ICJ orders Israel to take all measures to prevent genocide

The International Court of Justice (ICJ) has ordered Israel to take all measures to prevent genocide against the people of Gaza.

Israel must do everything to "prevent the commission of all acts within the scope" of the Genocide Convention, said the International Court of Justice on Friday.

PHOTO -ICJ: ICJ President Judge Joan Donoghue 

This comes after South Africa lodged an application with the ICJ in December 2023, arguing that Israel was violating the UN Convention on Genocide and seeking urgent measures to protect Palestinians in Gaza.

Fifteen out of 17 judges voted for Israel to take all measures to prevent any acts in the scope of the Genocide Convention.

"The State of Israel shall, in accordance with its obligations under the Convention on the Prevention and Punishment of the Crime of Genocide, in relation to the Palestinian people as a group protected by the Convention on the Prevention and Punishment of the Crime of Genocide, desist from the commission of any and all acts within the scope of Article II of the Convention, in particular:

(a) killing members of the group;

(b) causing serious bodily or mental harm to the members of the group;

(c) deliberately inflicting on the group conditions of life calculated to bring about its physical destruction in whole or in part; and

(d) imposing measures intended to prevent births within the group," says Donoghue.

ICJ President Judge Joan Donoghue said the court found that there is a genuine dispute between Israel and South Africa - and therefore, the ICJ has jurisdiction to hear the case.

The court also rejected Israel's argument that South Africa's case against it should be removed from the court's roll.

The war started on October 7 when Hamas staged an unprecedented attack on Israel that left about 1,140 people dead, mostly civilians, according to an AFP tally based on official Israeli figures.

Israel's relentless military campaign on Gaza since has left at least 25,900 dead, about 70 per cent of them women, children and adolescents, according to the Hamas government's health ministry.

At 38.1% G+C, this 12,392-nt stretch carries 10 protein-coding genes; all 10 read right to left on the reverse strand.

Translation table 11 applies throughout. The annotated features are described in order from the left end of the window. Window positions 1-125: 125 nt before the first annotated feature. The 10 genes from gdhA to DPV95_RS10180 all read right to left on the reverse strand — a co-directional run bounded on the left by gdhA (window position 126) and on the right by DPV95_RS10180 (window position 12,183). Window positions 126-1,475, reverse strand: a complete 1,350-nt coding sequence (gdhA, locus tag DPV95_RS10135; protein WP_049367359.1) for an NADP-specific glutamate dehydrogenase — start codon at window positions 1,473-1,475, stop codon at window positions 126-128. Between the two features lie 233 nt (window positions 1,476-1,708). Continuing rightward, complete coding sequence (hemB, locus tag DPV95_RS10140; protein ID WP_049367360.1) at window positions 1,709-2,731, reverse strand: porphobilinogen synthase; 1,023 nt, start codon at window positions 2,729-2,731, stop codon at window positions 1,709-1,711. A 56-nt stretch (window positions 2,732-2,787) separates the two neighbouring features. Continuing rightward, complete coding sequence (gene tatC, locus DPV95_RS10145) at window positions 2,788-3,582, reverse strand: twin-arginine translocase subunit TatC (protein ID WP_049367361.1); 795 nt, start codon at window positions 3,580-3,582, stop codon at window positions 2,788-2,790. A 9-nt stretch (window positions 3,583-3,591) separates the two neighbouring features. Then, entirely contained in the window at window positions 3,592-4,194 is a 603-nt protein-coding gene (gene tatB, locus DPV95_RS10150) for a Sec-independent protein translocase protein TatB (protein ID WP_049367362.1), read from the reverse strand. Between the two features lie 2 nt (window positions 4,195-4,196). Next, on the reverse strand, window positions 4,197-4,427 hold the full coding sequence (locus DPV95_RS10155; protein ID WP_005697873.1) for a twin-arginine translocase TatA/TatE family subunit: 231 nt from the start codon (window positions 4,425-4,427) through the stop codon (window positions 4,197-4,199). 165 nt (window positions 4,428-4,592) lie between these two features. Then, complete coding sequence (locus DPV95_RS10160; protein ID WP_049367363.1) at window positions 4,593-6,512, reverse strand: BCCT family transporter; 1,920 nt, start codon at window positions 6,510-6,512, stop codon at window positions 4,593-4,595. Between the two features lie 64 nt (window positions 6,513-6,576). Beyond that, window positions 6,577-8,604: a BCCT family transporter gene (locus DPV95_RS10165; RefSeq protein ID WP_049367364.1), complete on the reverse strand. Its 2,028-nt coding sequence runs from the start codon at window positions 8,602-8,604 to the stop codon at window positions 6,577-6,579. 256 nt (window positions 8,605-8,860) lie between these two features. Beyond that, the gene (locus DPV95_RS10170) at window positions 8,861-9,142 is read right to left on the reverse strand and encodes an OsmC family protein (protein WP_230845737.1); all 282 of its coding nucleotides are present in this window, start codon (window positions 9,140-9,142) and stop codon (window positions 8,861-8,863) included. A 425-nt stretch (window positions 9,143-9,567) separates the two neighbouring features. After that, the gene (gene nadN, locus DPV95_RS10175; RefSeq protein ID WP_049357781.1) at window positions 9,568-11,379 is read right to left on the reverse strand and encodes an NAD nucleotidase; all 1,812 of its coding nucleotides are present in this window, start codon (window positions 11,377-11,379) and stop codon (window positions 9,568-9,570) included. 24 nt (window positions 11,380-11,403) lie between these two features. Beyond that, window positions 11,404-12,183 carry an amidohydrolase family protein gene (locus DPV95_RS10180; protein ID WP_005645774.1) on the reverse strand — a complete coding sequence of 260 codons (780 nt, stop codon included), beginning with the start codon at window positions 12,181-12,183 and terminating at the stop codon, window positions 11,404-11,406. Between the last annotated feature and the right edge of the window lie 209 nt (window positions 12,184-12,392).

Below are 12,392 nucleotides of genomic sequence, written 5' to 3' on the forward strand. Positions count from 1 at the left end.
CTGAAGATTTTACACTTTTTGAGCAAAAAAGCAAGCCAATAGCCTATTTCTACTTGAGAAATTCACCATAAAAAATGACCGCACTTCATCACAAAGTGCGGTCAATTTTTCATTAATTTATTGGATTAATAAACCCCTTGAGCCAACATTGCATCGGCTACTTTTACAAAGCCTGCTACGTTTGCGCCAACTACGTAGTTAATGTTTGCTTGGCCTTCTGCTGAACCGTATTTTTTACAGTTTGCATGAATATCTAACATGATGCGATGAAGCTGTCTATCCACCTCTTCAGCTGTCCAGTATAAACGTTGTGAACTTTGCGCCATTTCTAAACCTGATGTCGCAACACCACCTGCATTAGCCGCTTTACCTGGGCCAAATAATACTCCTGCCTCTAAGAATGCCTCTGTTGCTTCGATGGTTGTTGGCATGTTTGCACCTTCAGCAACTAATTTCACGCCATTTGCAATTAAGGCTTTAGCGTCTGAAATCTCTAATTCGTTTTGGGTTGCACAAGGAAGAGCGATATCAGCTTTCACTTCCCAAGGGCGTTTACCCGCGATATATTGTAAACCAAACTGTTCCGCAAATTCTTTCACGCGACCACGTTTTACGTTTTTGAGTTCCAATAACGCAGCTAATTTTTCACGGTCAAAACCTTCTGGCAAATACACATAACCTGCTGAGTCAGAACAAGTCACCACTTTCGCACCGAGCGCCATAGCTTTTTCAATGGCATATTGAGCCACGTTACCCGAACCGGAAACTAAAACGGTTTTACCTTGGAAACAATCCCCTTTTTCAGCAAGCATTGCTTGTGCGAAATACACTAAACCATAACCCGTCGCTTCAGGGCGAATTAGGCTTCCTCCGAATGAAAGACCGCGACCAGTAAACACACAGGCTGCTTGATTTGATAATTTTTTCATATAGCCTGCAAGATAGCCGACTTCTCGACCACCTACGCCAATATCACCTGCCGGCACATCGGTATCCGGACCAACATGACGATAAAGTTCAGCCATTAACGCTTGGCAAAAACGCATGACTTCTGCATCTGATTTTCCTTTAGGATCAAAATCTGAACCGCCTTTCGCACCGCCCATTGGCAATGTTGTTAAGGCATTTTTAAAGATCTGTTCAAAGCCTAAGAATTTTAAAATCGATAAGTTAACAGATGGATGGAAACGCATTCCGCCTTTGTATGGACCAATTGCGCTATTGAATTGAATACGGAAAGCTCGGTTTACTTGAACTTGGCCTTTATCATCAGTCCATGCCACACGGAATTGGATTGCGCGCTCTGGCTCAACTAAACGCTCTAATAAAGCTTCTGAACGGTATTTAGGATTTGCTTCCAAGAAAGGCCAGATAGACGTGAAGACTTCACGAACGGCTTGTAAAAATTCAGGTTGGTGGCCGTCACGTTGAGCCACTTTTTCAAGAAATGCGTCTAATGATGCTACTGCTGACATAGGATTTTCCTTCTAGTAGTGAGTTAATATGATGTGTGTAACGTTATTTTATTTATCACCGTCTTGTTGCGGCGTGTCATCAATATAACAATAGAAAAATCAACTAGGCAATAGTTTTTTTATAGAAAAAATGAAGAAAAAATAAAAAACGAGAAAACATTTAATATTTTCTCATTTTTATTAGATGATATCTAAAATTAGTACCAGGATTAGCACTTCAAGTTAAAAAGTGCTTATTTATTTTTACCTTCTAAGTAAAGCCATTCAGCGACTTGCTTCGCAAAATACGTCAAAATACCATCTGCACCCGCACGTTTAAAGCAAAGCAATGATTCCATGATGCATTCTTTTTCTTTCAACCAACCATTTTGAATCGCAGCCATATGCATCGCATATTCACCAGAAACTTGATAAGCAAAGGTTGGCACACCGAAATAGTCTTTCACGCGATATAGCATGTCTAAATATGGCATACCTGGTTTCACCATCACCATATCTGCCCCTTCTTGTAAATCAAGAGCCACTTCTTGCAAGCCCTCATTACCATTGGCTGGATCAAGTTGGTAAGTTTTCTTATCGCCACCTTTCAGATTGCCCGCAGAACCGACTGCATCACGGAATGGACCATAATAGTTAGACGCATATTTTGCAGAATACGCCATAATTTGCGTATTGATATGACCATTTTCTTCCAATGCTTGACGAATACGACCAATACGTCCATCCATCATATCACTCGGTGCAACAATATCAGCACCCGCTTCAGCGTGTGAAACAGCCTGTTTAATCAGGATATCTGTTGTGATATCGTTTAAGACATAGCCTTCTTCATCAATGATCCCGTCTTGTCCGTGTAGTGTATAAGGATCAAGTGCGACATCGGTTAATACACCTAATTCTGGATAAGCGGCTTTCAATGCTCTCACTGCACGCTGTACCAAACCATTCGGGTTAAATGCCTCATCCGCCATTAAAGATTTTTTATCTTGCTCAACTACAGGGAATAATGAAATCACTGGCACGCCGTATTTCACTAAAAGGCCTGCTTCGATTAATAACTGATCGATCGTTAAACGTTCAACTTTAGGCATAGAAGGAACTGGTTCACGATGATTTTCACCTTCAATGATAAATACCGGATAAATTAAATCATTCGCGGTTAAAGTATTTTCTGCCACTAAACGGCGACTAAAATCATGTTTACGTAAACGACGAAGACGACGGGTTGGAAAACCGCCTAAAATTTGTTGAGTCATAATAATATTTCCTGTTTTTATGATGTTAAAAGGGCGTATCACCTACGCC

Its filing states that Pretoria is "acutely aware" of the "particular weight of responsibility" in accusing Israel of all countries of breaking the Genocide Convention.

But it also says that no attack can justify alleged breaches of the Convention and that Israel has "its own obligation" as a signatory to prevent genocide.

In reaction to the ruling, and Minister of International Relations Naledi Pandor says although she would hoped for an immediate ceasefire in Gaza, she is satisfied with the immediate measures ordered by the ICJ

Pandor spoke to the media outside on Friday after the ICJ ruling ordering Israel to take all measures to prevent genocide. 

"I believe that in exercising order, there would have to be a ceasefire. Without it, the order does not actually work. I would have wanted a ceasefire, but there is no way I am going to say I am disappointed. I hoped for it but the fact of delivering humanitarian aid, the fact of taking measures that would reduce harm against persons who have no roles in what Israel is combatting, for me requires a ceasefire. 


Meanwhile, Minister of Justice and Correctional Services Ronald Lamola hailed the ruling as a decisive victory for the international rule of law.

"This is a victory for the international rule of war and the children, women and vulnerable people of Gaza. This is also an assertion of a long standing South Africa's positions with regards to the United Nations Position. As you are aware the Freedom Charter declares that there must be peace and prosperity across the globe so this is a humbling experience for the country. I do believe that Nelson Mandela will be smiling in his grave.’’


Done By: Mitchum George


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